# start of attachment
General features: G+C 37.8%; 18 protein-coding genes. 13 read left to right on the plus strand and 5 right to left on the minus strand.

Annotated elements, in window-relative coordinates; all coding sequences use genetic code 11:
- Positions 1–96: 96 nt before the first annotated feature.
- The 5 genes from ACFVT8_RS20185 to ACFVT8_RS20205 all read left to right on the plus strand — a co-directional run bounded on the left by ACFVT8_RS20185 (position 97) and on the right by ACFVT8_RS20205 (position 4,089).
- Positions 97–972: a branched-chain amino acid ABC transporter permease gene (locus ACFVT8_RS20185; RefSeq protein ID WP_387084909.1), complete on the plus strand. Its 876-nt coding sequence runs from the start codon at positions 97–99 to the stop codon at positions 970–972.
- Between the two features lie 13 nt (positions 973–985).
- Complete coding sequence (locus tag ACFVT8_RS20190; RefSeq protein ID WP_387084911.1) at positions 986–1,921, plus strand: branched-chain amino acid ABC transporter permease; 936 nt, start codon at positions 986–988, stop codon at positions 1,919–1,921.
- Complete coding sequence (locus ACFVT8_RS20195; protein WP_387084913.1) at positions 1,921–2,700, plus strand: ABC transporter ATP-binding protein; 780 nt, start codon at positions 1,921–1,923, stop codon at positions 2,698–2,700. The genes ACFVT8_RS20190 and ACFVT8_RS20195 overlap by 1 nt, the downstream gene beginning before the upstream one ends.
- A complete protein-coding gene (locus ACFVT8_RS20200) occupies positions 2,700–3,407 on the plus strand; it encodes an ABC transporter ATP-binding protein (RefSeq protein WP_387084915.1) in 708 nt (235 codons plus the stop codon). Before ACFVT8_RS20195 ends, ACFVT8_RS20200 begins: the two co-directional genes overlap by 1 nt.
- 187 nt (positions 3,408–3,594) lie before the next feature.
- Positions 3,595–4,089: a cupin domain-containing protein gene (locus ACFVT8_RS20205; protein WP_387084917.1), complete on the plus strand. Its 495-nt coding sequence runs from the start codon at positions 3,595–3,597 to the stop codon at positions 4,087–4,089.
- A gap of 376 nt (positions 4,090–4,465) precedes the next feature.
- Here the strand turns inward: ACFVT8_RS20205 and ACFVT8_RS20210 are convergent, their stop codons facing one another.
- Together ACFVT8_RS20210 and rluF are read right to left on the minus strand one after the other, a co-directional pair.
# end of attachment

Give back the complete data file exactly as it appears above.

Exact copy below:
General features: G+C 37.8%; 18 protein-coding genes. 13 read left to right on the plus strand and 5 right to left on the minus strand.

Annotated elements, in window-relative coordinates; all coding sequences use genetic code 11:
- Positions 1–96: 96 nt before the first annotated feature.
- The 5 genes from ACFVT8_RS20185 to ACFVT8_RS20205 all read left to right on the plus strand — a co-directional run bounded on the left by ACFVT8_RS20185 (position 97) and on the right by ACFVT8_RS20205 (position 4,089).
- Positions 97–972: a branched-chain amino acid ABC transporter permease gene (locus ACFVT8_RS20185; RefSeq protein ID WP_387084909.1), complete on the plus strand. Its 876-nt coding sequence runs from the start codon at positions 97–99 to the stop codon at positions 970–972.
- Between the two features lie 13 nt (positions 973–985).
- Complete coding sequence (locus tag ACFVT8_RS20190; RefSeq protein ID WP_387084911.1) at positions 986–1,921, plus strand: branched-chain amino acid ABC transporter permease; 936 nt, start codon at positions 986–988, stop codon at positions 1,919–1,921.
- Complete coding sequence (locus ACFVT8_RS20195; protein WP_387084913.1) at positions 1,921–2,700, plus strand: ABC transporter ATP-binding protein; 780 nt, start codon at positions 1,921–1,923, stop codon at positions 2,698–2,700. The genes ACFVT8_RS20190 and ACFVT8_RS20195 overlap by 1 nt, the downstream gene beginning before the upstream one ends.
- A complete protein-coding gene (locus ACFVT8_RS20200) occupies positions 2,700–3,407 on the plus strand; it encodes an ABC transporter ATP-binding protein (RefSeq protein WP_387084915.1) in 708 nt (235 codons plus the stop codon). Before ACFVT8_RS20195 ends, ACFVT8_RS20200 begins: the two co-directional genes overlap by 1 nt.
- 187 nt (positions 3,408–3,594) lie before the next feature.
- Positions 3,595–4,089: a cupin domain-containing protein gene (locus ACFVT8_RS20205; protein WP_387084917.1), complete on the plus strand. Its 495-nt coding sequence runs from the start codon at positions 3,595–3,597 to the stop codon at positions 4,087–4,089.
- A gap of 376 nt (positions 4,090–4,465) precedes the next feature.
- Here the strand turns inward: ACFVT8_RS20205 and ACFVT8_RS20210 are convergent, their stop codons facing one another.
- Together ACFVT8_RS20210 and rluF are read right to left on the minus strand one after the other, a co-directional pair.